FERAL pigs have been described as a "super pest" and a "very real biosecurity threat" to the whole agriculture industry, particularly the pork and banana sectors.
A parliamentary committee is investigating the impact of feral deer, pigs and goats, with the first day of the inquiry focusing on pigs.
The committee heard evidence of feral pigs being shipped from island to island off Australia's north coast, as a source of food. African Swine Fever, which has already wiped out one-third of the world's pigs, has been confirmed in Papua New Guinea and there are fears it could make its way along the island chains to mainland Australia.
Australian Pork Limited (APL) chief executive Margo Andrae said feral pigs were "a very real threat" to the $5.3-billion pork industry.
"Feral pigs share the same biological traits as domesticated pigs and can transfer disease to domestic herds," Ms Andrae said.
"An African Swine Fever outbreak, or for that matter a foot and mouth outbreak, would be devastating.
"For producers and employers, the lasting financial, social and emotional devastation would be akin to the worst kind of natural disaster."
APL feral pig management coordinator Heather Channon emphasised feral pigs were a "super pest" to both agriculture and the environment.
Estimates from 1990 put Australia's feral pig population at between 3.5 million and 23.5 million, and they're thought to cost Australian ag $100 million a year.
"But that is grossly underestimated," Dr Channon said.
"A foot and mouth outbreak could cost Australian agriculture $16 billion, while African Swine Flu could cost the Aussie pork industry $2 billion."
There are quite a few feral pig control programs, however are "largely unknown" with "not much coordination between them".
"Government funding is difficult to obtain and relatively short term," Dr Channon said.
"This results in sporadic and inconsistent activity, and once the grant money is spent, the gains made are lost with pig numbers quickly reestablishing."
Feral pigs vectors of deadly banana disease
Banana farmers in Queensland are seriously concerned about feral pigs spreading Panama disease, a soil-borne fungi that attacks the roots of the trees, with the plant eventually dying of dehydration.
It first showed up in the far-north Queensland region of Tully in 2015 and since then it's been discovered on at least four farms.
Australian Banana Growers Council (ABGC) deputy chair Leon Collins said his organisation bought out one of those farms and shut it down in an attempt to contain the spread.
"There is absolutely no cure at all for this in the world today," Mr Collins said.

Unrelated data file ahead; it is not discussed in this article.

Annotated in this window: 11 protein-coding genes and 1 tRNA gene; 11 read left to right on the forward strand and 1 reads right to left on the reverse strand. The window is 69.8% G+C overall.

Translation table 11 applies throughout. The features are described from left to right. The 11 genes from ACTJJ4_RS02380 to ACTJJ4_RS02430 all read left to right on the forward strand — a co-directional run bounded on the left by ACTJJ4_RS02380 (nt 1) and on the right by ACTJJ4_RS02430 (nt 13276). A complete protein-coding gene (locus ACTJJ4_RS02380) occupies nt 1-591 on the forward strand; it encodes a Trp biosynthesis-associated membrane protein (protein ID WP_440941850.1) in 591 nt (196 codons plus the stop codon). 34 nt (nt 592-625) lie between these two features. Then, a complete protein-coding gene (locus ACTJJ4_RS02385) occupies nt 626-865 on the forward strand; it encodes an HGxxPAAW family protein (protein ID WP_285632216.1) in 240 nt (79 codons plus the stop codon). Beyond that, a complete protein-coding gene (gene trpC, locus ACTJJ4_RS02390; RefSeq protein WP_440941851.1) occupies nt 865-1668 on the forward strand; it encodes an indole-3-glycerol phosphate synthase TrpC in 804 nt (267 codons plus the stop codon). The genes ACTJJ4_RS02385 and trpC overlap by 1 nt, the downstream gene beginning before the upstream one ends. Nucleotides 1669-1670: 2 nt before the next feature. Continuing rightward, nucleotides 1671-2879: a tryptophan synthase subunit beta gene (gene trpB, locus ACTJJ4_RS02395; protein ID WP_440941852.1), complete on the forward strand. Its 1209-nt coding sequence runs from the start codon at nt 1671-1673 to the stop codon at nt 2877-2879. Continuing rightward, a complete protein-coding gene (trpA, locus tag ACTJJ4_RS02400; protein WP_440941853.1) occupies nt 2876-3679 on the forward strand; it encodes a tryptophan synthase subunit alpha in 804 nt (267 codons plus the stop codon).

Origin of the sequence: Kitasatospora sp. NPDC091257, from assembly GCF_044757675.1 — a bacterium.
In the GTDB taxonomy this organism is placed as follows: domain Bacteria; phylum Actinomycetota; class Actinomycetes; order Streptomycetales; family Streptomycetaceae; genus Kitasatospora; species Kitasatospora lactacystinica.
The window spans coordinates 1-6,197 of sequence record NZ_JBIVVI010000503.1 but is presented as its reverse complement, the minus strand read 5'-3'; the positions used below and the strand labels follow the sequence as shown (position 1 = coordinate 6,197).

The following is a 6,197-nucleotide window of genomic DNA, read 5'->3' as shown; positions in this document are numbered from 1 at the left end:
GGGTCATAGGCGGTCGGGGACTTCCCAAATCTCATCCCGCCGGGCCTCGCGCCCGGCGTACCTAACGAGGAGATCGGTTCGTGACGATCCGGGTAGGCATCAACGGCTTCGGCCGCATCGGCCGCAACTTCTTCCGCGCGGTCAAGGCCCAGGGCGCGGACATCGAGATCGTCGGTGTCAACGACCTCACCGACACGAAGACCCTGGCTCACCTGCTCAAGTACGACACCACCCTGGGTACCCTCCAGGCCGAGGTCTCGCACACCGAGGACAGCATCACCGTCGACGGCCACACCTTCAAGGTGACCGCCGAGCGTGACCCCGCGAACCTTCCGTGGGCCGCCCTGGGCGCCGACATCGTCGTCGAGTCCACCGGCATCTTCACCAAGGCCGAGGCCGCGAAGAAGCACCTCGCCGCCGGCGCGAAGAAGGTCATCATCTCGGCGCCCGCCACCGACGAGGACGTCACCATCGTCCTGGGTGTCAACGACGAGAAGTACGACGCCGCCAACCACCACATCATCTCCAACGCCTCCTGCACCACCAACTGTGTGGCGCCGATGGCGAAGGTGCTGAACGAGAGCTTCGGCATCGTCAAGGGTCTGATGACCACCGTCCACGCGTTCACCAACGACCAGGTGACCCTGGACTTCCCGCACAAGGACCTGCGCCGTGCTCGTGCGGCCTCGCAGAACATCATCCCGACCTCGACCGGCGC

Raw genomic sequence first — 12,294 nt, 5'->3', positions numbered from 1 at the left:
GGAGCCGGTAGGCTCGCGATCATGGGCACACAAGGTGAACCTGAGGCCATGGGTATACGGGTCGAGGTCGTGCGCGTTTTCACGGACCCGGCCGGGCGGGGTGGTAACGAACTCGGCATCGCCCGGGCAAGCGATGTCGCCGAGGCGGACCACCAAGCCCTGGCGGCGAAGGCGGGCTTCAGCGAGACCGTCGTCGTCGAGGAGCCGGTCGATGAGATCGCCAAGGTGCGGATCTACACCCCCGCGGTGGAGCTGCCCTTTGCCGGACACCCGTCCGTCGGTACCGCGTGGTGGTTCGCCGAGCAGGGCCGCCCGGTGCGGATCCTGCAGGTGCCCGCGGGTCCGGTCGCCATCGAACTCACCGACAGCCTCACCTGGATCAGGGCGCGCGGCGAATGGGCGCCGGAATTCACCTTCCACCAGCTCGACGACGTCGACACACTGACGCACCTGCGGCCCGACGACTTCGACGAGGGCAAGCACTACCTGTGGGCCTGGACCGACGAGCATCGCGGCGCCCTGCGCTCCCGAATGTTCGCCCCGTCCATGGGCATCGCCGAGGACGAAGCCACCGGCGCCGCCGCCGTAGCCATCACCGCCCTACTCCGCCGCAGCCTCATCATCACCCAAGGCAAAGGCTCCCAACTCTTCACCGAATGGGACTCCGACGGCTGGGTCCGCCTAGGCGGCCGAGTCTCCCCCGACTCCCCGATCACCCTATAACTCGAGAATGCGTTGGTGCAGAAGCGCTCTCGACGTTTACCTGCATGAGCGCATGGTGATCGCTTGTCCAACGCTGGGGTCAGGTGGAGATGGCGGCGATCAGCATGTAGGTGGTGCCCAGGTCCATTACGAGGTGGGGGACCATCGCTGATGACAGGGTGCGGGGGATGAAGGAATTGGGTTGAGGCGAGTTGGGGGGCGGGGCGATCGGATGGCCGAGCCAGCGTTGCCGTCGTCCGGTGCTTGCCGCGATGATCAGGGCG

"What is so devastating about it, is once you get it on your property, that's it, you cannot ever plant bananas there again.
"All of a sudden people have a block that was worth $4 million and overnight it's worth $400,000. People don't know where to turn."
Mr Collins was "under no doubt" that feral pigs had been the main vector of spreading the disease in Tully.
"Pigs can spread it on any part of their body," he said.
"They can eat infested material, walk several kilometres and then pass it through their digestive system and the pores are still active."
ABGC has run a successful feral pig population control program since mid-2017, at a cost of $150,000, half of which is supported through government grants.
Through a combination of trapping, aerial shootings and ground control, more than 6000 pigs have been taken out of the region.
However, expanding the program outside of Tulley Valley is "impossible" without more government support.
"Everyone seems to hear our plight but no money seems to be forthcoming," Mr Collins said.
Landholder cooperation and motivation
Pigs breed second to only rabbits, and numerous studies have shown that to successful control feral pigs within a region, 70 per cent of their population has to be destroyed in a short-period of time.
Graham Schoorl, who has been tracking and trapping pigs across the country for the past 15 years, said the biggest challenge was motivating landholders to work together - particularly those in different industries.
"In southern Queensland a wool producer wants to control pigs before lambing, a chickpea producer wants to control pigs before he plants and a wheat producer wants to control them at the milky stage of the crop," he said.
"Of course those times don't line up."
Mr Schoorl said there was a tendency for farmers to complain about pigs in season and forget about them for the rest of the year.
"While ever we just focus on asset protection, we only ever knock the top off the population," he said.